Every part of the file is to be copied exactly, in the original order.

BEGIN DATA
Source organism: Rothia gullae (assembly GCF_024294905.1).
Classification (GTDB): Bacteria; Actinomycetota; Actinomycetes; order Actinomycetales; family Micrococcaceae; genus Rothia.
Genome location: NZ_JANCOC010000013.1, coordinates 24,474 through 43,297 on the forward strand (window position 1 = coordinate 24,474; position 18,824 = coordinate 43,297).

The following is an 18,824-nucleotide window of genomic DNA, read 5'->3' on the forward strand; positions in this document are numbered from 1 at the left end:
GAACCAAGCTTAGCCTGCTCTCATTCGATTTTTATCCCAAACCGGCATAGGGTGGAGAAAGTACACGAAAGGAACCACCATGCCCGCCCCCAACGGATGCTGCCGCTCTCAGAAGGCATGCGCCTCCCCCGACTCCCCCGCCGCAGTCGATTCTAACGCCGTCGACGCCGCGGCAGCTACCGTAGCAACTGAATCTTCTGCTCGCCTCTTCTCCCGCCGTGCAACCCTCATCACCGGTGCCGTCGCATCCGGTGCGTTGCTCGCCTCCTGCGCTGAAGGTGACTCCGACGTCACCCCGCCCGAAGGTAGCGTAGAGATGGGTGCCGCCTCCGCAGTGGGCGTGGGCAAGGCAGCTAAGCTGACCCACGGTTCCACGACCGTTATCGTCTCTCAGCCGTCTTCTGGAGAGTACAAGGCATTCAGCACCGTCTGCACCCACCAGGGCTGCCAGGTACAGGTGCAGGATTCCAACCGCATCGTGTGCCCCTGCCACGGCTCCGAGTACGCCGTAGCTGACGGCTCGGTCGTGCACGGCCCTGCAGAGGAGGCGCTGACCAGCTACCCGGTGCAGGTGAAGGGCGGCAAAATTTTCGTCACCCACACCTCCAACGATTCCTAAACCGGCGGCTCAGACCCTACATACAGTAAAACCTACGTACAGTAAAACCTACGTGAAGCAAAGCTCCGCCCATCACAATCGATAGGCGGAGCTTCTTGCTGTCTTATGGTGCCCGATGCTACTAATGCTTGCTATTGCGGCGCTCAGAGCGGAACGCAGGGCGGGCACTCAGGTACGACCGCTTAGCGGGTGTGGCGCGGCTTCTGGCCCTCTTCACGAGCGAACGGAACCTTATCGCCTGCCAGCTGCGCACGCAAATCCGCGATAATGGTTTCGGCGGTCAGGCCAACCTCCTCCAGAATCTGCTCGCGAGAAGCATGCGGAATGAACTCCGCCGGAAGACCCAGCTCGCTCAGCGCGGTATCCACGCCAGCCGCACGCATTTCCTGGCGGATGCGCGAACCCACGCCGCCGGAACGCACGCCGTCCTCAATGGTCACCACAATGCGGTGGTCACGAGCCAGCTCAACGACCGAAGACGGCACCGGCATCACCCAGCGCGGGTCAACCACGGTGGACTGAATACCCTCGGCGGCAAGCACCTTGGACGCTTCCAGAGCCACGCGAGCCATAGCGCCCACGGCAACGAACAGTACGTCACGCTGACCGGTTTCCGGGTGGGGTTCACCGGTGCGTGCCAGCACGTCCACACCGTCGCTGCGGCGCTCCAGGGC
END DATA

Source organism: Rothia gullae (assembly GCF_024294905.1).
Classification (GTDB): Bacteria; Actinomycetota; Actinomycetes; order Actinomycetales; family Micrococcaceae; genus Rothia.
Genome location: NZ_JANCOC010000013.1, coordinates 24,474 through 43,297 on the forward strand (window position 1 = coordinate 24,474; position 18,824 = coordinate 43,297).

The following is an 18,824-nucleotide window of genomic DNA, read 5'->3' on the forward strand; positions in this document are numbered from 1 at the left end:
GAACCAAGCTTAGCCTGCTCTCATTCGATTTTTATCCCAAACCGGCATAGGGTGGAGAAAGTACACGAAAGGAACCACCATGCCCGCCCCCAACGGATGCTGCCGCTCTCAGAAGGCATGCGCCTCCCCCGACTCCCCCGCCGCAGTCGATTCTAACGCCGTCGACGCCGCGGCAGCTACCGTAGCAACTGAATCTTCTGCTCGCCTCTTCTCCCGCCGTGCAACCCTCATCACCGGTGCCGTCGCATCCGGTGCGTTGCTCGCCTCCTGCGCTGAAGGTGACTCCGACGTCACCCCGCCCGAAGGTAGCGTAGAGATGGGTGCCGCCTCCGCAGTGGGCGTGGGCAAGGCAGCTAAGCTGACCCACGGTTCCACGACCGTTATCGTCTCTCAGCCGTCTTCTGGAGAGTACAAGGCATTCAGCACCGTCTGCACCCACCAGGGCTGCCAGGTACAGGTGCAGGATTCCAACCGCATCGTGTGCCCCTGCCACGGCTCCGAGTACGCCGTAGCTGACGGCTCGGTCGTGCACGGCCCTGCAGAGGAGGCGCTGACCAGCTACCCGGTGCAGGTGAAGGGCGGCAAAATTTTCGTCACCCACACCTCCAACGATTCCTAAACCGGCGGCTCAGACCCTACATACAGTAAAACCTACGTACAGTAAAACCTACGTGAAGCAAAGCTCCGCCCATCACAATCGATAGGCGGAGCTTCTTGCTGTCTTATGGTGCCCGATGCTACTAATGCTTGCTATTGCGGCGCTCAGAGCGGAACGCAGGGCGGGCACTCAGGTACGACCGCTTAGCGGGTGTGGCGCGGCTTCTGGCCCTCTTCACGAGCGAACGGAACCTTATCGCCTGCCAGCTGCGCACGCAAATCCGCGATAATGGTTTCGGCGGTCAGGCCAACCTCCTCCAGAATCTGCTCGCGAGAAGCATGCGGAATGAACTCCGCCGGAAGACCCAGCTCGCTCAGCGCGGTATCCACGCCAGCCGCACGCATTTCCTGGCGGATGCGCGAACCCACGCCGCCGGAACGCACGCCGTCCTCAATGGTCACCACAATGCGGTGGTCACGAGCCAGCTCAACGACCGAAGACGGCACCGGCATCACCCAGCGCGGGTCAACCACGGTGGACTGAATACCCTCGGCGGCAAGCACCTTGGACGCTTCCAGAGCCACGCGAGCCATAGCGCCCACGGCAACGAACAGTACGTCACGCTGACCGGTTTCCGGGTGGGGTTCACCGGTGCGTGCCAGCACGTCCACACCGTCGCTGCGGCGCTCCAGGGC